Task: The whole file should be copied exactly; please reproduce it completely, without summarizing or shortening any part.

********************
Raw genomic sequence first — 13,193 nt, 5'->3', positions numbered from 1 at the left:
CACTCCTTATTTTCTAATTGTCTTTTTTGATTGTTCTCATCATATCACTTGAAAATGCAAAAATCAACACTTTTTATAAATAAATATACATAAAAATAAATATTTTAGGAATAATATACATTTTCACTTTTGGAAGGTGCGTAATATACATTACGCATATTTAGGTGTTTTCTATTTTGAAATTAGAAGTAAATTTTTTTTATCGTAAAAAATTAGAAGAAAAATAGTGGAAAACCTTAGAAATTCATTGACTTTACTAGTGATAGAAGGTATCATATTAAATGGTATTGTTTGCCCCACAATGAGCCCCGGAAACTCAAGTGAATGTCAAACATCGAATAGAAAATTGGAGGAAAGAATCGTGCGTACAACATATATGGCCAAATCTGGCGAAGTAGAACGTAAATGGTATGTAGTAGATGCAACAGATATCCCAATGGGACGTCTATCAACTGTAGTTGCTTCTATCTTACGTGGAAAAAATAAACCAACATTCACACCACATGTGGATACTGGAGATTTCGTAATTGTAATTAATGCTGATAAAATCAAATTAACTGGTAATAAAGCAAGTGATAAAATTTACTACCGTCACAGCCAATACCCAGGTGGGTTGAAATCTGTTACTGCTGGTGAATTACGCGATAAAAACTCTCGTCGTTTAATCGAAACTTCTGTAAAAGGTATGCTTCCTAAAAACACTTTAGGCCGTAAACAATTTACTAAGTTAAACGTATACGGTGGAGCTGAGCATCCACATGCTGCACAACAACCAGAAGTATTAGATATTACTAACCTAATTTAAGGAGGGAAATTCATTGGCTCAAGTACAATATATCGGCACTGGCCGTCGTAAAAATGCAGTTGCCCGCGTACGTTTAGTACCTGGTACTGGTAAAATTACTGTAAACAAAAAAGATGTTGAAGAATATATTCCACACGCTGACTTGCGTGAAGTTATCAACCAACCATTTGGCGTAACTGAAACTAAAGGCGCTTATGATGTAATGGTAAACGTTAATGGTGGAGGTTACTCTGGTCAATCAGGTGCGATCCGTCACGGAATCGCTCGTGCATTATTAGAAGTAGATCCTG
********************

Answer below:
Raw genomic sequence first — 13,193 nt, 5'->3', positions numbered from 1 at the left:
CACTCCTTATTTTCTAATTGTCTTTTTTGATTGTTCTCATCATATCACTTGAAAATGCAAAAATCAACACTTTTTATAAATAAATATACATAAAAATAAATATTTTAGGAATAATATACATTTTCACTTTTGGAAGGTGCGTAATATACATTACGCATATTTAGGTGTTTTCTATTTTGAAATTAGAAGTAAATTTTTTTTATCGTAAAAAATTAGAAGAAAAATAGTGGAAAACCTTAGAAATTCATTGACTTTACTAGTGATAGAAGGTATCATATTAAATGGTATTGTTTGCCCCACAATGAGCCCCGGAAACTCAAGTGAATGTCAAACATCGAATAGAAAATTGGAGGAAAGAATCGTGCGTACAACATATATGGCCAAATCTGGCGAAGTAGAACGTAAATGGTATGTAGTAGATGCAACAGATATCCCAATGGGACGTCTATCAACTGTAGTTGCTTCTATCTTACGTGGAAAAAATAAACCAACATTCACACCACATGTGGATACTGGAGATTTCGTAATTGTAATTAATGCTGATAAAATCAAATTAACTGGTAATAAAGCAAGTGATAAAATTTACTACCGTCACAGCCAATACCCAGGTGGGTTGAAATCTGTTACTGCTGGTGAATTACGCGATAAAAACTCTCGTCGTTTAATCGAAACTTCTGTAAAAGGTATGCTTCCTAAAAACACTTTAGGCCGTAAACAATTTACTAAGTTAAACGTATACGGTGGAGCTGAGCATCCACATGCTGCACAACAACCAGAAGTATTAGATATTACTAACCTAATTTAAGGAGGGAAATTCATTGGCTCAAGTACAATATATCGGCACTGGCCGTCGTAAAAATGCAGTTGCCCGCGTACGTTTAGTACCTGGTACTGGTAAAATTACTGTAAACAAAAAAGATGTTGAAGAATATATTCCACACGCTGACTTGCGTGAAGTTATCAACCAACCATTTGGCGTAACTGAAACTAAAGGCGCTTATGATGTAATGGTAAACGTTAATGGTGGAGGTTACTCTGGTCAATCAGGTGCGATCCGTCACGGAATCGCTCGTGCATTATTAGAAGTAGATCCTG